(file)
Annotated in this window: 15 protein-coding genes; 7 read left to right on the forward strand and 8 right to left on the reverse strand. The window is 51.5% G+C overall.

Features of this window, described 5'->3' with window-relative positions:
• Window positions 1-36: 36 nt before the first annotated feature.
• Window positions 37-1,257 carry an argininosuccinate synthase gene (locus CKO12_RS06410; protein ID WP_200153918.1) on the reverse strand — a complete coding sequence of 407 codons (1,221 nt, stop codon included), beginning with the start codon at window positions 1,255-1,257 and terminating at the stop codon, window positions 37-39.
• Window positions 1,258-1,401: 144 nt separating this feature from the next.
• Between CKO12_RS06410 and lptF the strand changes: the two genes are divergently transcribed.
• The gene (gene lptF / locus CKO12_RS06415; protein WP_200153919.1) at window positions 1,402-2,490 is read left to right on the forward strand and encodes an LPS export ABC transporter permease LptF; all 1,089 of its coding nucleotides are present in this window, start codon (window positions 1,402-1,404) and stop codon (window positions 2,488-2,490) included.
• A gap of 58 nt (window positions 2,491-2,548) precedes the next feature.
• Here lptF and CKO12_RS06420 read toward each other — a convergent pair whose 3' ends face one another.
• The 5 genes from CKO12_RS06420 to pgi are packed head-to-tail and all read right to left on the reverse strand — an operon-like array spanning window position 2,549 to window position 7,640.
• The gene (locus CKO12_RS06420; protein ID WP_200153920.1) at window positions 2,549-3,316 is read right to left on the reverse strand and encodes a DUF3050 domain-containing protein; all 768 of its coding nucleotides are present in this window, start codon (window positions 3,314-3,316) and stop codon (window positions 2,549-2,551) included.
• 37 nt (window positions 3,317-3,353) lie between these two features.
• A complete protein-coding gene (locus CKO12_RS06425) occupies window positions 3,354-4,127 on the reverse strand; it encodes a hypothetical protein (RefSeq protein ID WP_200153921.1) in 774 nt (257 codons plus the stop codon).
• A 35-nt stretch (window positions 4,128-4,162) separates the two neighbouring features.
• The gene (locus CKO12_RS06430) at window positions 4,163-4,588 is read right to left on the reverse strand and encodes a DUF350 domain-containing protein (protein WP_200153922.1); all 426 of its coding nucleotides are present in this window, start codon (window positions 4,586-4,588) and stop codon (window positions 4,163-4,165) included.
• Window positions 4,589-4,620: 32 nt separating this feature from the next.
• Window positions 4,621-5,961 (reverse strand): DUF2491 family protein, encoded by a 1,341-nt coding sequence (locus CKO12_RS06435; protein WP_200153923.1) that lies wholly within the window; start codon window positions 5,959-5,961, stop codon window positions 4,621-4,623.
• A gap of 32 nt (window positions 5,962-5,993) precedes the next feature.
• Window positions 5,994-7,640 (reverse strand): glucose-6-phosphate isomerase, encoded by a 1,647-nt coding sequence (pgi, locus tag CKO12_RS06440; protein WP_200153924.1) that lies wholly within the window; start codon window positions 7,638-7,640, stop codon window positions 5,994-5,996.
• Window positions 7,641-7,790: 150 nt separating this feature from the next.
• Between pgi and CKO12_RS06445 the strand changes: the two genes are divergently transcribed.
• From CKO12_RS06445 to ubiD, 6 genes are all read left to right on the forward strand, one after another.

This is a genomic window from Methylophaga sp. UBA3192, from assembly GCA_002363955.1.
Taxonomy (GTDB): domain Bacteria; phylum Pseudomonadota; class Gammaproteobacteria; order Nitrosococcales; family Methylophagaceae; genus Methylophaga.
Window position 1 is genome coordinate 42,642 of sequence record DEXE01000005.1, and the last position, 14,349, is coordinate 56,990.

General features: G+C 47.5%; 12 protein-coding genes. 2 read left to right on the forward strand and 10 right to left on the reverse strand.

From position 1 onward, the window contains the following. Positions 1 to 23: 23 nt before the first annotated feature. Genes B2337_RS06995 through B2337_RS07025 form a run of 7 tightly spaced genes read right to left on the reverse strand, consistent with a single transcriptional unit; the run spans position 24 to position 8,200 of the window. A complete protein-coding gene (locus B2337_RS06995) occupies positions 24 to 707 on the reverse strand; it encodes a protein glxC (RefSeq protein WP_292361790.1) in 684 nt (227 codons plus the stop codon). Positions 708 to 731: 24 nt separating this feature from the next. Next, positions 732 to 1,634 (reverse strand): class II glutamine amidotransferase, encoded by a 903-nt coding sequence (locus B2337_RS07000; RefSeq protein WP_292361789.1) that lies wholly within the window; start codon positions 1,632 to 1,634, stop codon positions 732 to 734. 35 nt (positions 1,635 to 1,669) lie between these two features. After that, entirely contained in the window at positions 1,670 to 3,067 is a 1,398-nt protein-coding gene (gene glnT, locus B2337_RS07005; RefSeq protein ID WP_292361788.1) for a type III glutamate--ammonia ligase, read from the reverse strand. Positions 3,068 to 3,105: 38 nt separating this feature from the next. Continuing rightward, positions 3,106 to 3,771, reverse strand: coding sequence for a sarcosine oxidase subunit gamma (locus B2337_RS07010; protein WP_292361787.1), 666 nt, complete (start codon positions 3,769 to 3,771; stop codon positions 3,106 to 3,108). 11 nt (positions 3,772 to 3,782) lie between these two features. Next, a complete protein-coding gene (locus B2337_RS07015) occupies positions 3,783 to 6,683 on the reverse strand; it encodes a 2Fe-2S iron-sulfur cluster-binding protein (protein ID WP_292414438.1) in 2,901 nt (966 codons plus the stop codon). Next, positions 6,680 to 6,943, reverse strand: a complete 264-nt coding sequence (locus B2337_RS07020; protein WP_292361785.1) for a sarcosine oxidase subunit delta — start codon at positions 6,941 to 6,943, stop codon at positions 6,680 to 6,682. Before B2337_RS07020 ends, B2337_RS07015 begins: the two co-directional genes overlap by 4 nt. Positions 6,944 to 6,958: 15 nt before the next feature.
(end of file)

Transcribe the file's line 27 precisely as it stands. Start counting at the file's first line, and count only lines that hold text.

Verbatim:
From position 1 onward, the window contains the following. Positions 1 to 23: 23 nt before the first annotated feature. Genes B2337_RS06995 through B2337_RS07025 form a run of 7 tightly spaced genes read right to left on the reverse strand, consistent with a single transcriptional unit; the run spans position 24 to position 8,200 of the window. A complete protein-coding gene (locus B2337_RS06995) occupies positions 24 to 707 on the reverse strand; it encodes a protein glxC (RefSeq protein WP_292361790.1) in 684 nt (227 codons plus the stop codon). Positions 708 to 731: 24 nt separating this feature from the next. Next, positions 732 to 1,634 (reverse strand): class II glutamine amidotransferase, encoded by a 903-nt coding sequence (locus B2337_RS07000; RefSeq protein WP_292361789.1) that lies wholly within the window; start codon positions 1,632 to 1,634, stop codon positions 732 to 734. 35 nt (positions 1,635 to 1,669) lie between these two features. After that, entirely contained in the window at positions 1,670 to 3,067 is a 1,398-nt protein-coding gene (gene glnT, locus B2337_RS07005; RefSeq protein ID WP_292361788.1) for a type III glutamate--ammonia ligase, read from the reverse strand. Positions 3,068 to 3,105: 38 nt separating this feature from the next. Continuing rightward, positions 3,106 to 3,771, reverse strand: coding sequence for a sarcosine oxidase subunit gamma (locus B2337_RS07010; protein WP_292361787.1), 666 nt, complete (start codon positions 3,769 to 3,771; stop codon positions 3,106 to 3,108). 11 nt (positions 3,772 to 3,782) lie between these two features. Next, a complete protein-coding gene (locus B2337_RS07015) occupies positions 3,783 to 6,683 on the reverse strand; it encodes a 2Fe-2S iron-sulfur cluster-binding protein (protein ID WP_292414438.1) in 2,901 nt (966 codons plus the stop codon). Next, positions 6,680 to 6,943, reverse strand: a complete 264-nt coding sequence (locus B2337_RS07020; protein WP_292361785.1) for a sarcosine oxidase subunit delta — start codon at positions 6,941 to 6,943, stop codon at positions 6,680 to 6,682. Before B2337_RS07020 ends, B2337_RS07015 begins: the two co-directional genes overlap by 4 nt. Positions 6,944 to 6,958: 15 nt before the next feature.